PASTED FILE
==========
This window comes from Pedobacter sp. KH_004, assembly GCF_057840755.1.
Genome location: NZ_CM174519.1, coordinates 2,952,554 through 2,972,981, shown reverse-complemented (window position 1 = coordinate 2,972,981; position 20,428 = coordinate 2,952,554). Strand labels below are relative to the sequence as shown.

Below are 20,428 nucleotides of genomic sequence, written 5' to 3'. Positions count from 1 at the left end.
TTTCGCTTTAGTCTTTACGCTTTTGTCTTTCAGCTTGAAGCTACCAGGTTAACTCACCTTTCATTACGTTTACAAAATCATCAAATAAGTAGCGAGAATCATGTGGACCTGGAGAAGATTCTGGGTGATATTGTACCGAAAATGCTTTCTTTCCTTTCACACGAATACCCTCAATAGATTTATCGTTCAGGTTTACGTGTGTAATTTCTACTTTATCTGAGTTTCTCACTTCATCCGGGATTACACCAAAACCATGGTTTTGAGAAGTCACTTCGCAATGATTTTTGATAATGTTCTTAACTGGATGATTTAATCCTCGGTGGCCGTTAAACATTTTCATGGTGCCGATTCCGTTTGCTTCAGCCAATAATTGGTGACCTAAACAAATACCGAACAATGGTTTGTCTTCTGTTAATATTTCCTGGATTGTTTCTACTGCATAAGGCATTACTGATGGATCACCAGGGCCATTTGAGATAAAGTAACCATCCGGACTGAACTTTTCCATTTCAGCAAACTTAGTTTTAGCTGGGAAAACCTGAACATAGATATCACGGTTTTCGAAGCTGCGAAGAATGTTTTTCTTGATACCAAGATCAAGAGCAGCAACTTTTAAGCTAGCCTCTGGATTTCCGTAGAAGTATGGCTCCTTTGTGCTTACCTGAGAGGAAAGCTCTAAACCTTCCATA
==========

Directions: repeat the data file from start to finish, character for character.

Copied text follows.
This window comes from Pedobacter sp. KH_004, assembly GCF_057840755.1.
Genome location: NZ_CM174519.1, coordinates 2,952,554 through 2,972,981, shown reverse-complemented (window position 1 = coordinate 2,972,981; position 20,428 = coordinate 2,952,554). Strand labels below are relative to the sequence as shown.

Below are 20,428 nucleotides of genomic sequence, written 5' to 3'. Positions count from 1 at the left end.
TTTCGCTTTAGTCTTTACGCTTTTGTCTTTCAGCTTGAAGCTACCAGGTTAACTCACCTTTCATTACGTTTACAAAATCATCAAATAAGTAGCGAGAATCATGTGGACCTGGAGAAGATTCTGGGTGATATTGTACCGAAAATGCTTTCTTTCCTTTCACACGAATACCCTCAATAGATTTATCGTTCAGGTTTACGTGTGTAATTTCTACTTTATCTGAGTTTCTCACTTCATCCGGGATTACACCAAAACCATGGTTTTGAGAAGTCACTTCGCAATGATTTTTGATAATGTTCTTAACTGGATGATTTAATCCTCGGTGGCCGTTAAACATTTTCATGGTGCCGATTCCGTTTGCTTCAGCCAATAATTGGTGACCTAAACAAATACCGAACAATGGTTTGTCTTCTGTTAATATTTCCTGGATTGTTTCTACTGCATAAGGCATTACTGATGGATCACCAGGGCCATTTGAGATAAAGTAACCATCCGGACTGAACTTTTCCATTTCAGCAAACTTAGTTTTAGCTGGGAAAACCTGAACATAGATATCACGGTTTTCGAAGCTGCGAAGAATGTTTTTCTTGATACCAAGATCAAGAGCAGCAACTTTTAAGCTAGCCTCTGGATTTCCGTAGAAGTATGGCTCCTTTGTGCTTACCTGAGAGGAAAGCTCTAAACCTTCCATA